The Evangelical Universalist Forum

"Terms for Eternity: Aiônios & aïdios" talk part 1

Thanks heaps David. I will read through this over the next couple of days and give you some feedback :slight_smile:

Thanks for joining us David. Appreciate the contributions.

Alex (or David), is there an online article/essay that summarizes the book?


David, thank you for a great historical slice of the terms aionios & aidios. I might have no important comments until you get the part about the New Testament usage, but I’ll carefully read this series in the meantime.

Thanks for the link! I’m on it. Looking forward to it.


Very curious about the report myself!

I am not in any position to critique the paper so far, pro or con, but since he’s here and near the topic :mrgreen: : I do want to ask Dr. Konstan his opinion about the derivation of the term {aïdios}. It seems to be an evolved compound term, but would it be of a-idios (that which cannot be seen) or ai-dios (something to do with God/heaven/height)? Or a pun on both? Or does it have a traceable different derivation in the language than either of those? Perhaps back to Persian languages? (I strongly suspect this is true whether the term has one or some other prior meaning.)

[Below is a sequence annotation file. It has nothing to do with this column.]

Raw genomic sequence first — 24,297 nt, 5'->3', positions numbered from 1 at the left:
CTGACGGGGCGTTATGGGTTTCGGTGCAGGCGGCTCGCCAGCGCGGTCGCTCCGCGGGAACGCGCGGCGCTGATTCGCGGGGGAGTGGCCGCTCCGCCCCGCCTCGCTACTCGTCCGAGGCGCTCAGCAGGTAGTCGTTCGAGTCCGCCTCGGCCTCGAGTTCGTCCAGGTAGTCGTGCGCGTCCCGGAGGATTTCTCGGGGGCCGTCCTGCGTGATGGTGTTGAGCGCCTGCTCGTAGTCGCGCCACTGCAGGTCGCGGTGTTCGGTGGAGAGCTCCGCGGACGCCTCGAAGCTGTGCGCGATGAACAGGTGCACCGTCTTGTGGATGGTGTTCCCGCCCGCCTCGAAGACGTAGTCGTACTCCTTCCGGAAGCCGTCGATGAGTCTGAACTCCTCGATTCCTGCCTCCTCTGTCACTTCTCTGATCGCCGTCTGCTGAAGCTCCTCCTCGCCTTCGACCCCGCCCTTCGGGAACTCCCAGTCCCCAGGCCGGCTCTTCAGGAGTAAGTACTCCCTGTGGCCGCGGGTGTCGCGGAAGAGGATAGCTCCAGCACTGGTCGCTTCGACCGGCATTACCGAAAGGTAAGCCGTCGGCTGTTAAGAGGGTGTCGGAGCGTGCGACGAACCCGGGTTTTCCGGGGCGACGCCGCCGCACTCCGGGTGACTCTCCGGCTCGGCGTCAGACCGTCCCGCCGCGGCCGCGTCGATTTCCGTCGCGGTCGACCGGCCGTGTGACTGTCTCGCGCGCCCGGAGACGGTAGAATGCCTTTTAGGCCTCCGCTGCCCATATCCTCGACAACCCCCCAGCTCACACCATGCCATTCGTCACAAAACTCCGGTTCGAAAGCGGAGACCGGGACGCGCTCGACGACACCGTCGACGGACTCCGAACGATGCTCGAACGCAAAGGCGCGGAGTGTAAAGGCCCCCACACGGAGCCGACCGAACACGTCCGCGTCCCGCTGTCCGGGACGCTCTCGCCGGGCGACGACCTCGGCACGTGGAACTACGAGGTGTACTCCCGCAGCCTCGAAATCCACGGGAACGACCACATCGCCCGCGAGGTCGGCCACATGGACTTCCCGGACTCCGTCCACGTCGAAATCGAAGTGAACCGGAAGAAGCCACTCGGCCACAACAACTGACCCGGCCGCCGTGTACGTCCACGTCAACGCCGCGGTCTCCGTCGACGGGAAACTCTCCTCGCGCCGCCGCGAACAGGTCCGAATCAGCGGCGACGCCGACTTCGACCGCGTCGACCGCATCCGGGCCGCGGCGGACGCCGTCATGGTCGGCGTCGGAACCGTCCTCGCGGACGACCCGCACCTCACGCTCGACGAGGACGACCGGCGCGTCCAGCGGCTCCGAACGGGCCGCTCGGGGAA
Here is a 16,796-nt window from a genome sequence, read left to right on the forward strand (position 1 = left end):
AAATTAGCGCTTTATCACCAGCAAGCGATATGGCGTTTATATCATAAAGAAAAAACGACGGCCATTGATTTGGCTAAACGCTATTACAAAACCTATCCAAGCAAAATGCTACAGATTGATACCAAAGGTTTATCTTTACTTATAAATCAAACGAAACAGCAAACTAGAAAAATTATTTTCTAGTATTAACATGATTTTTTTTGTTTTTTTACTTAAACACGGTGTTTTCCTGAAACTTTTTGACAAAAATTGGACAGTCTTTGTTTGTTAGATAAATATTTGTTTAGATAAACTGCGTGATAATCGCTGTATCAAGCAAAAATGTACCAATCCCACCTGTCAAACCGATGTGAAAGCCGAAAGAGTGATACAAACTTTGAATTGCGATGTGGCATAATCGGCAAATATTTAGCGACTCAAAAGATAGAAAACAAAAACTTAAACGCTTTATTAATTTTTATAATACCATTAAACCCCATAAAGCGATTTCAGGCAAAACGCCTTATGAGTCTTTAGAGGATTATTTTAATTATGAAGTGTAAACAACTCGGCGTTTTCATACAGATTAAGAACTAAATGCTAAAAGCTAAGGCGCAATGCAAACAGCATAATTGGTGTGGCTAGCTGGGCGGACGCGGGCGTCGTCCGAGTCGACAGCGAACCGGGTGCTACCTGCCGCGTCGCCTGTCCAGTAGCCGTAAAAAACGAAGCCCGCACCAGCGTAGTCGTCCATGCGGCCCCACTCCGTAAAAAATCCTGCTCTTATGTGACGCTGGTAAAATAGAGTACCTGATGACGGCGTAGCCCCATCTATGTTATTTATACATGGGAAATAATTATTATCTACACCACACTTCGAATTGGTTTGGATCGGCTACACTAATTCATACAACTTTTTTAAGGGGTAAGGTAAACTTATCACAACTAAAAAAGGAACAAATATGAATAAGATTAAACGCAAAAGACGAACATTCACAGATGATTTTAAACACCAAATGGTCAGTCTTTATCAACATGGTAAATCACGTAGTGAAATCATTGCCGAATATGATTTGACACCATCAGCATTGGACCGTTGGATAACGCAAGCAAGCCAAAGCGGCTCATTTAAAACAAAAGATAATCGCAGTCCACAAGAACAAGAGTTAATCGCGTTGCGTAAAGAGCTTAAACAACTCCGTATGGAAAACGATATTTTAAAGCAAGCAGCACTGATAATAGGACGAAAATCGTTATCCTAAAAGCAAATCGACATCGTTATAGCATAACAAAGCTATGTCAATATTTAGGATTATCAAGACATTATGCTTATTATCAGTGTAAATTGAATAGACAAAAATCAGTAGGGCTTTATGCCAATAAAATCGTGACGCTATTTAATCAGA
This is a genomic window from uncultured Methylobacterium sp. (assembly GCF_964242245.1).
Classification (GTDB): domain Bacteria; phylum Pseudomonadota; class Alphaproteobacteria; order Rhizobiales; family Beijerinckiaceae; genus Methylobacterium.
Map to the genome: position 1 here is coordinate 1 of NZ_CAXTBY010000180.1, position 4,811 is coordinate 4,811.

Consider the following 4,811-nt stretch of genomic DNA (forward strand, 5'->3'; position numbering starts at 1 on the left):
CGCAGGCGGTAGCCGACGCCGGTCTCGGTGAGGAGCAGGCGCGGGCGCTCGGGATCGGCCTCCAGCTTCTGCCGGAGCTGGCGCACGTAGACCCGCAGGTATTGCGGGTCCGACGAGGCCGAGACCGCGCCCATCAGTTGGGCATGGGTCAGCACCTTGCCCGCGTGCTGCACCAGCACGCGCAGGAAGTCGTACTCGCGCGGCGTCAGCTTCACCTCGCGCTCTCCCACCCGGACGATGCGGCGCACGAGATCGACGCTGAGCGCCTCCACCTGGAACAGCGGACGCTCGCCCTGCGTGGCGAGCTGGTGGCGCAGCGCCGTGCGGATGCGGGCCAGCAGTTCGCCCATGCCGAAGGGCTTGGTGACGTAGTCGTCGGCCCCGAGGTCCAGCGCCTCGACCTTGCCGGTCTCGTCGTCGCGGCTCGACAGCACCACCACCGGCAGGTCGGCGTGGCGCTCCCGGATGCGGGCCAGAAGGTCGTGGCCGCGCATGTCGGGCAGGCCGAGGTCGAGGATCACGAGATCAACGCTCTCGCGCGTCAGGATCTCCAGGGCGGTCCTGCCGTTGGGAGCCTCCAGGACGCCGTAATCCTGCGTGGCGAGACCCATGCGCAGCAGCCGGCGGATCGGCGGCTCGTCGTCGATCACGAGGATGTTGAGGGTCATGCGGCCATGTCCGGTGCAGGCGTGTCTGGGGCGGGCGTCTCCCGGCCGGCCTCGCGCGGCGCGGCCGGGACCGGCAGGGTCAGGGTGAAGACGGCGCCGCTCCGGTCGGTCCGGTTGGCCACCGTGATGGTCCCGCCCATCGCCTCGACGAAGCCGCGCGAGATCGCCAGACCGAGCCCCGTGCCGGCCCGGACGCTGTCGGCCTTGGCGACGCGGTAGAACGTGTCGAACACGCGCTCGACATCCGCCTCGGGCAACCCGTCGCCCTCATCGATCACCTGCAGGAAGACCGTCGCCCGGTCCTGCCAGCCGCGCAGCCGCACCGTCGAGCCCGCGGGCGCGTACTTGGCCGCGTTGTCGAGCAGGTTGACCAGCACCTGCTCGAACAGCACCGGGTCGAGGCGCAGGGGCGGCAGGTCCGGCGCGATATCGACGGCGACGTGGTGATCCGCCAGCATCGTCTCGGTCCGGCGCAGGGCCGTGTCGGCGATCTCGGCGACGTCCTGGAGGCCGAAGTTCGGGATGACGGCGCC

Tom, this paper/talk was intended to summarise the book.

Jason, Aidios seems to derive from the adverb aei (or aiei), meaning “always”; but ancient Greeks themselves already punned on the possible sense of “invisible.” We discuss this briefly in the book.

Thank you, David. You definitely whet my appetite, especially for chapters 2, 3, and 4, the bulk of your book.:slight_smile:

I wonder, on the flip side of eternal punishment, Does your book address whether the New Testament clearly teaches that believers will live literally forever?

We argue that the New Testament seems to distinguish between the afterlife, which is eternal, and punishment in the afterlife, which may last for an eon but will end with the end of time. Eternal life is thus promised – not in this world, but the next. In what form? That’s a big question, which the church fathers considered carefully. We have some information on that, but there are other sources as well.

Excellent!–and such a pun (“always-god” “un-visible”) would be even more appropriate in context of Judaism (as thence into Judeo-Christianity.)